Yeah, I had tried the simplest of things and at that point wasn't working... only to wind up being me being a dummy.
On the NAT, which would be better for handling it... FIOS or my router? I ask that in the sense of, which would be better to put the load onto? I'm guessing FIOS, since I'll have the router doing most of the other work (DHCP, etc). Or would it only work on the router, thus disable it on FIOS? If disabling on FIOS, would that require not using another other devices through it? My hope is to be able to let some wireless devices connect to it directly so that those devices don't have issues if I'm tinkering with the LAN.
I can definitely see the value to replacing the FIOS router outright ... but this would probably require some involvement on the part of Verizon. Ultimately, I think letting the FIOS router do the NAT is a perfectly acceptable configuration since it'll have a powerful enough processor to not bottleneck things (they [Verizon) have a vested interest in making sure this is so)
As for other services, they're not terribly CPU intensive ... but they can sometimes be the sort of things you might wanna tinker with, so offloading them to your own router would seem a good idea.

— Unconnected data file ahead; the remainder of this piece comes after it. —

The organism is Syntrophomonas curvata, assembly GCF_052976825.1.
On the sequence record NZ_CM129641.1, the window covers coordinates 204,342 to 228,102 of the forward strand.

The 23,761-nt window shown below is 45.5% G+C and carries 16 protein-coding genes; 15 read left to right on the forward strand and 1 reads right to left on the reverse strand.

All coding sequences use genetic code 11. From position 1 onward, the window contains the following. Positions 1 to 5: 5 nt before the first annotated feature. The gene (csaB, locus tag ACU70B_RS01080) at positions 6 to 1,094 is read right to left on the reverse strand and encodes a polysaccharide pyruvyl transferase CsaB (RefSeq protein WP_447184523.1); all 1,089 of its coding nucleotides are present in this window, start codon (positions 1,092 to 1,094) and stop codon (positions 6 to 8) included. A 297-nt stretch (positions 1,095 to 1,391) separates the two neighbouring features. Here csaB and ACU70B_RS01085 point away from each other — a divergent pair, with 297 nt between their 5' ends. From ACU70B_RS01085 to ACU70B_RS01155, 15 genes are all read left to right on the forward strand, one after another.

To me, a classful single-NAT setup hits the sweet spot for both 1 and 2 because its tinker-able but avoids the involvement of Verizon.
Disabling NAT on the FIOS is usually never the answer because there's 2 choices, leave the no-NAT FIOS router in place, or remove it.
To leave it in place with no NAT requires 2 public IPs from Verizon, one for the FIOS router, another for the next downstream device (this next downstream device would presumably NAT).
But, to remove the FIOS router completely means it's up to us to supply our own device, and I believe @mk24 spoke on this earlier:
So, this is why I think the ideal thing is a single-NAT classful setup here... and if we can keep your 192.168.x.x/16 addressing scheme, then that'll be icing on the cake. And I think we can keep the 192.168.x.x/16 scheme.
I'll have to give it a try later in the night, but I'll see if I can move the FIOS router to be part of the LAN vs the source of the internet. Considering that we have the TV service as well, we can't just get rid of it completely, as it will negatively affect the service.
Sounds good... remember to add the 192.168.0.0/16 via 192.168.1.2 in the FIOS router if you do what we talked about ... without that, it won't know how to talk to the 192.168.x.x/16 clients w/o NAT on the OpenWRT router.